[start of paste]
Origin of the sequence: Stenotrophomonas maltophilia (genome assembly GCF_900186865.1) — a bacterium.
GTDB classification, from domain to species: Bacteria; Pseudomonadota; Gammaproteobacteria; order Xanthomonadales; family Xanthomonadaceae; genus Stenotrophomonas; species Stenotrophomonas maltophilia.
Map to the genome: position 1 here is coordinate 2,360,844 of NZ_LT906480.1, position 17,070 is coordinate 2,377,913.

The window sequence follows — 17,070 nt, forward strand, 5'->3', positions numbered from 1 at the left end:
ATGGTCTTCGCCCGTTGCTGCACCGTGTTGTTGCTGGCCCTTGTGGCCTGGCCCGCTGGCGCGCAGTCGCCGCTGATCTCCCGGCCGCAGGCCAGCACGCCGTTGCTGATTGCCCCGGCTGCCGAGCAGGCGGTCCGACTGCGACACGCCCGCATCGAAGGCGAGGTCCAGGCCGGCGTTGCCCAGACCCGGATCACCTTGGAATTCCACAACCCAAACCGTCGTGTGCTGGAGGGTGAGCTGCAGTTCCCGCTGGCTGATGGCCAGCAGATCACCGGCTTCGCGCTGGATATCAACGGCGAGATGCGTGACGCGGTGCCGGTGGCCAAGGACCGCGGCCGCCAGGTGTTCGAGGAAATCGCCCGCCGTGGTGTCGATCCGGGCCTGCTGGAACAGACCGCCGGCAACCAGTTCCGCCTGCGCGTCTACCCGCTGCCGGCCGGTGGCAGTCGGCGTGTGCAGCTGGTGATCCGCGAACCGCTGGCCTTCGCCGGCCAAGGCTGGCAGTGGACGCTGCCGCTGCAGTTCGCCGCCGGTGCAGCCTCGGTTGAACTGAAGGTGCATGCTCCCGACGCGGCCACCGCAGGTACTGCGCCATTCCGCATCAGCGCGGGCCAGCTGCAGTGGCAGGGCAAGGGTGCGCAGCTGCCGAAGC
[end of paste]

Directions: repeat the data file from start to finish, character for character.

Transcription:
Origin of the sequence: Stenotrophomonas maltophilia (genome assembly GCF_900186865.1) — a bacterium.
GTDB classification, from domain to species: Bacteria; Pseudomonadota; Gammaproteobacteria; order Xanthomonadales; family Xanthomonadaceae; genus Stenotrophomonas; species Stenotrophomonas maltophilia.
Map to the genome: position 1 here is coordinate 2,360,844 of NZ_LT906480.1, position 17,070 is coordinate 2,377,913.

The window sequence follows — 17,070 nt, forward strand, 5'->3', positions numbered from 1 at the left end:
ATGGTCTTCGCCCGTTGCTGCACCGTGTTGTTGCTGGCCCTTGTGGCCTGGCCCGCTGGCGCGCAGTCGCCGCTGATCTCCCGGCCGCAGGCCAGCACGCCGTTGCTGATTGCCCCGGCTGCCGAGCAGGCGGTCCGACTGCGACACGCCCGCATCGAAGGCGAGGTCCAGGCCGGCGTTGCCCAGACCCGGATCACCTTGGAATTCCACAACCCAAACCGTCGTGTGCTGGAGGGTGAGCTGCAGTTCCCGCTGGCTGATGGCCAGCAGATCACCGGCTTCGCGCTGGATATCAACGGCGAGATGCGTGACGCGGTGCCGGTGGCCAAGGACCGCGGCCGCCAGGTGTTCGAGGAAATCGCCCGCCGTGGTGTCGATCCGGGCCTGCTGGAACAGACCGCCGGCAACCAGTTCCGCCTGCGCGTCTACCCGCTGCCGGCCGGTGGCAGTCGGCGTGTGCAGCTGGTGATCCGCGAACCGCTGGCCTTCGCCGGCCAAGGCTGGCAGTGGACGCTGCCGCTGCAGTTCGCCGCCGGTGCAGCCTCGGTTGAACTGAAGGTGCATGCTCCCGACGCGGCCACCGCAGGTACTGCGCCATTCCGCATCAGCGCGGGCCAGCTGCAGTGGCAGGGCAAGGGTGCGCAGCTGCCGAAGC